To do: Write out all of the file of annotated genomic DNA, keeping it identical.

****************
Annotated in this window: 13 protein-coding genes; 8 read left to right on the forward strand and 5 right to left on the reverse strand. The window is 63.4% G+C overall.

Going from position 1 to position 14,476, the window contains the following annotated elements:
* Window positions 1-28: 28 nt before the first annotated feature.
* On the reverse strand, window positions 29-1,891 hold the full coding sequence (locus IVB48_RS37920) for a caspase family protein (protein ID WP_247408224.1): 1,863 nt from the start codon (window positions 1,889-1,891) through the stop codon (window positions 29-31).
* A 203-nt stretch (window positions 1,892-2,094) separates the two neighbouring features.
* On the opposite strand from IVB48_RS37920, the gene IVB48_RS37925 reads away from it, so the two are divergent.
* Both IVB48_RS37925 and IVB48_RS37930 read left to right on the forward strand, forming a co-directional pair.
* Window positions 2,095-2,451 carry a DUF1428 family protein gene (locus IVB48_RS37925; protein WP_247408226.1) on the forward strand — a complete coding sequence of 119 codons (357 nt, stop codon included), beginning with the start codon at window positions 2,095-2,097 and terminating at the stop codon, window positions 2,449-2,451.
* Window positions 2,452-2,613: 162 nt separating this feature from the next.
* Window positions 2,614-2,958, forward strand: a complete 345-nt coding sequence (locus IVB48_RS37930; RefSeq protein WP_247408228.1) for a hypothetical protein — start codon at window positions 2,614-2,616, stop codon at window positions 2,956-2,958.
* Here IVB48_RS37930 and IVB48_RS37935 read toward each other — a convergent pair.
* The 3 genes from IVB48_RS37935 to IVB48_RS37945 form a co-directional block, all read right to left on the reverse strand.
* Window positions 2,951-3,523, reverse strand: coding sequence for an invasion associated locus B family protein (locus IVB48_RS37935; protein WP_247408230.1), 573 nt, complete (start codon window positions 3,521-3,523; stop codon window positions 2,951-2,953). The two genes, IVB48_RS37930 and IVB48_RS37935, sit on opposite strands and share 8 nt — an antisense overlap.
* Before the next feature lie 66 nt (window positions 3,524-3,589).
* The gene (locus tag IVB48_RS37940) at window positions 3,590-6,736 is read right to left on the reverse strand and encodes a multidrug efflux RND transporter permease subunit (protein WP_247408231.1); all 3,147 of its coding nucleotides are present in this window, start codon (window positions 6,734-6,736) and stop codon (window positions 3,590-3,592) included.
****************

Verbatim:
Annotated in this window: 13 protein-coding genes; 8 read left to right on the forward strand and 5 right to left on the reverse strand. The window is 63.4% G+C overall.

Going from position 1 to position 14,476, the window contains the following annotated elements:
* Window positions 1-28: 28 nt before the first annotated feature.
* On the reverse strand, window positions 29-1,891 hold the full coding sequence (locus IVB48_RS37920) for a caspase family protein (protein ID WP_247408224.1): 1,863 nt from the start codon (window positions 1,889-1,891) through the stop codon (window positions 29-31).
* A 203-nt stretch (window positions 1,892-2,094) separates the two neighbouring features.
* On the opposite strand from IVB48_RS37920, the gene IVB48_RS37925 reads away from it, so the two are divergent.
* Both IVB48_RS37925 and IVB48_RS37930 read left to right on the forward strand, forming a co-directional pair.
* Window positions 2,095-2,451 carry a DUF1428 family protein gene (locus IVB48_RS37925; protein WP_247408226.1) on the forward strand — a complete coding sequence of 119 codons (357 nt, stop codon included), beginning with the start codon at window positions 2,095-2,097 and terminating at the stop codon, window positions 2,449-2,451.
* Window positions 2,452-2,613: 162 nt separating this feature from the next.
* Window positions 2,614-2,958, forward strand: a complete 345-nt coding sequence (locus IVB48_RS37930; RefSeq protein WP_247408228.1) for a hypothetical protein — start codon at window positions 2,614-2,616, stop codon at window positions 2,956-2,958.
* Here IVB48_RS37930 and IVB48_RS37935 read toward each other — a convergent pair.
* The 3 genes from IVB48_RS37935 to IVB48_RS37945 form a co-directional block, all read right to left on the reverse strand.
* Window positions 2,951-3,523, reverse strand: coding sequence for an invasion associated locus B family protein (locus IVB48_RS37935; protein WP_247408230.1), 573 nt, complete (start codon window positions 3,521-3,523; stop codon window positions 2,951-2,953). The two genes, IVB48_RS37930 and IVB48_RS37935, sit on opposite strands and share 8 nt — an antisense overlap.
* Before the next feature lie 66 nt (window positions 3,524-3,589).
* The gene (locus tag IVB48_RS37940) at window positions 3,590-6,736 is read right to left on the reverse strand and encodes a multidrug efflux RND transporter permease subunit (protein WP_247408231.1); all 3,147 of its coding nucleotides are present in this window, start codon (window positions 6,734-6,736) and stop codon (window positions 3,590-3,592) included.